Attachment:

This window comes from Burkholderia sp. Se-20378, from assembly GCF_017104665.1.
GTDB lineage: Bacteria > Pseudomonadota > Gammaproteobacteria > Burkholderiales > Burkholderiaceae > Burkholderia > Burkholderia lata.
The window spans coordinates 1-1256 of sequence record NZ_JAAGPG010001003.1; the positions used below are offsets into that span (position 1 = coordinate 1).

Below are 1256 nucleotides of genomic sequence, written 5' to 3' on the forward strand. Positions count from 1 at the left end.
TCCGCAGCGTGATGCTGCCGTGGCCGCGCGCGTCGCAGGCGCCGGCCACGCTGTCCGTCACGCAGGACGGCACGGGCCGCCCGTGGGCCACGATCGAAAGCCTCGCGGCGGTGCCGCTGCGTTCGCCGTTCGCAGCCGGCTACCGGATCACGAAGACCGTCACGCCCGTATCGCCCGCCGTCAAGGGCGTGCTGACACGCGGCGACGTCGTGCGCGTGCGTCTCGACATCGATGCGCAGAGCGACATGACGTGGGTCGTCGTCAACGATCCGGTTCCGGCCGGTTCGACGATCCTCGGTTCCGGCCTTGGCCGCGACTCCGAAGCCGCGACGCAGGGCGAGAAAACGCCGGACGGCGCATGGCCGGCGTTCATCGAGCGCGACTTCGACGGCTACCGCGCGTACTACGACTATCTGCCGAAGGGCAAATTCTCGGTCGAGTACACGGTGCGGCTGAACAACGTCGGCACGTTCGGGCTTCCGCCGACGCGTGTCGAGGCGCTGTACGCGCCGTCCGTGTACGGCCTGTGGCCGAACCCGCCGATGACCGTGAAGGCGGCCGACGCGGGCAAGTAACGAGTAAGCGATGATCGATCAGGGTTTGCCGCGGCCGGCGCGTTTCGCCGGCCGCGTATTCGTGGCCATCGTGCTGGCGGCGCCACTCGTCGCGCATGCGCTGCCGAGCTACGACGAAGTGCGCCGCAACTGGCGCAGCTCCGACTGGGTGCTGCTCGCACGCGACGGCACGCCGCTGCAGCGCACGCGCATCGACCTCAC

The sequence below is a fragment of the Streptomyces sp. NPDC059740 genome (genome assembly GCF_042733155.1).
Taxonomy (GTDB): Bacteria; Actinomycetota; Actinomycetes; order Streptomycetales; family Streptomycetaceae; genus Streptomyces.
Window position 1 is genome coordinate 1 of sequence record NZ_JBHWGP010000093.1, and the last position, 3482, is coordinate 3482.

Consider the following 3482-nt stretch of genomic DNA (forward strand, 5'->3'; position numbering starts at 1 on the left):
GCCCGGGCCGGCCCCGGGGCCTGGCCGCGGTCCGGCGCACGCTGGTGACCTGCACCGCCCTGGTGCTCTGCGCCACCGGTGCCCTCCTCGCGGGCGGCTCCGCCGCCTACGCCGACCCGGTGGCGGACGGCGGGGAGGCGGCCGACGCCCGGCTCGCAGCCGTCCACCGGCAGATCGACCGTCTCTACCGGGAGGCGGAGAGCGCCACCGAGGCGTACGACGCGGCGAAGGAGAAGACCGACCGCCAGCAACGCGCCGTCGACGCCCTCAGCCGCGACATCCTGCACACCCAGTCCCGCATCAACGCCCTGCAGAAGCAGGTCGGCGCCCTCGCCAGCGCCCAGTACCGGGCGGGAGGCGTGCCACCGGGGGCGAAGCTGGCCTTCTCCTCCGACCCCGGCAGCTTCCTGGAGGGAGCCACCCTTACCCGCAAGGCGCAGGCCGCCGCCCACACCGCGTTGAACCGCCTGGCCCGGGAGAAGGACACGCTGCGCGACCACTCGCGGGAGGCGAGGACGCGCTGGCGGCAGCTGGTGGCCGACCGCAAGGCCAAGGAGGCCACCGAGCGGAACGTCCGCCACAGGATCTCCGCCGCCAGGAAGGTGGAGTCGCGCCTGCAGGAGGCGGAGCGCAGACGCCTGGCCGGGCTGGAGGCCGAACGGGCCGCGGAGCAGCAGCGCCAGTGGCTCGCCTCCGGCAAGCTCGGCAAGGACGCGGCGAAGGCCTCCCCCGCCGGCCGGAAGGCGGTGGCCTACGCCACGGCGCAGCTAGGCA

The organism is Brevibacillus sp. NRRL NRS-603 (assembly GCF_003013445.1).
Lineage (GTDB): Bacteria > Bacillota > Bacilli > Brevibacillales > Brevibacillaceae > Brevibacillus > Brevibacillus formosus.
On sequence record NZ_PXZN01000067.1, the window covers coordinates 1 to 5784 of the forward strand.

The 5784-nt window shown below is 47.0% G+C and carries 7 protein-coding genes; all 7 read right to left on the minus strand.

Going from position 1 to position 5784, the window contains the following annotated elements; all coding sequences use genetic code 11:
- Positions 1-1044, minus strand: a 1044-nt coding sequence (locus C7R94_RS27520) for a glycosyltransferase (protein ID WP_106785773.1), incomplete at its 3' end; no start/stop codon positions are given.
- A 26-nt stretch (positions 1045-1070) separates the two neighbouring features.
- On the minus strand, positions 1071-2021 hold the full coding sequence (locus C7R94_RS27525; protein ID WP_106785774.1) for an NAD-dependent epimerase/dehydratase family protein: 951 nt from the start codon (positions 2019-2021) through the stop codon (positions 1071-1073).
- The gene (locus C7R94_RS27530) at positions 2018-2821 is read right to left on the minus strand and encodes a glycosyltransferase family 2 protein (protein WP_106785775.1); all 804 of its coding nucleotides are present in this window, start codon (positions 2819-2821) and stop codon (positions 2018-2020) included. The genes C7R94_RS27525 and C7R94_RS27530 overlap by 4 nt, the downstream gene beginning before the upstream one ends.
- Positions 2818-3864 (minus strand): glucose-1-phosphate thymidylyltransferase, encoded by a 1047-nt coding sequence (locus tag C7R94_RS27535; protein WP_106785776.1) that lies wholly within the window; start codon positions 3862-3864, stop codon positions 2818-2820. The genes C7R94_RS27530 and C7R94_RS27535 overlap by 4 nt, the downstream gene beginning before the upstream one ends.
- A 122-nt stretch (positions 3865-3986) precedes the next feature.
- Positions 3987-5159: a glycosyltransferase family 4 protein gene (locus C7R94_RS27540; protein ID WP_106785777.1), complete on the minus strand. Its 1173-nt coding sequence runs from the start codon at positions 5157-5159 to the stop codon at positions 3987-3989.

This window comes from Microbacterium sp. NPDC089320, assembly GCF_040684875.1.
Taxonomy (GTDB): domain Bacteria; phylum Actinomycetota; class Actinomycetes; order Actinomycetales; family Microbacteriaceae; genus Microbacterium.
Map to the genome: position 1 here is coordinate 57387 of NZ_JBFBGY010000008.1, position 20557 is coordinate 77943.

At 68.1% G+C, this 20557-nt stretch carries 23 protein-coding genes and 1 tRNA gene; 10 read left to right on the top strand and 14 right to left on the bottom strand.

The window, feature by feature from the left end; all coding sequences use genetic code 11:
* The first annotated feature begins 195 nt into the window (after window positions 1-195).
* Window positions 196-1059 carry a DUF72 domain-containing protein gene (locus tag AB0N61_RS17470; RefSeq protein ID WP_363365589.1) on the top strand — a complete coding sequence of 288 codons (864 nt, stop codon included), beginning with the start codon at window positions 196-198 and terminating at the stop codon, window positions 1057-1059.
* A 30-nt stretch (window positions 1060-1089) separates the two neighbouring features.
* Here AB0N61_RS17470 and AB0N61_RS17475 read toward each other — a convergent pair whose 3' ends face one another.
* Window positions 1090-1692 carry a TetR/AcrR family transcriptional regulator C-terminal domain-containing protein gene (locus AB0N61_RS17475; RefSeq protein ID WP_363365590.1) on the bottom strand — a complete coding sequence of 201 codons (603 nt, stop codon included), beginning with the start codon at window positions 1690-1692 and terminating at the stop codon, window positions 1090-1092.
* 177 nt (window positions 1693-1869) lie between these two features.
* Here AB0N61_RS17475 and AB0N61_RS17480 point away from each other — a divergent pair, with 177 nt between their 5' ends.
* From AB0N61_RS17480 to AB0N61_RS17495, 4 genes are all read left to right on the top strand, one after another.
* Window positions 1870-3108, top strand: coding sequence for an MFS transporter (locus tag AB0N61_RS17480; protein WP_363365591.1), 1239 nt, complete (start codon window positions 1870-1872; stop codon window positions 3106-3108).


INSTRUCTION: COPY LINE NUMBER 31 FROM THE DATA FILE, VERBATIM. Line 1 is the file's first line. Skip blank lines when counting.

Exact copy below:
* Here AB0N61_RS17470 and AB0N61_RS17475 read toward each other — a convergent pair whose 3' ends face one another.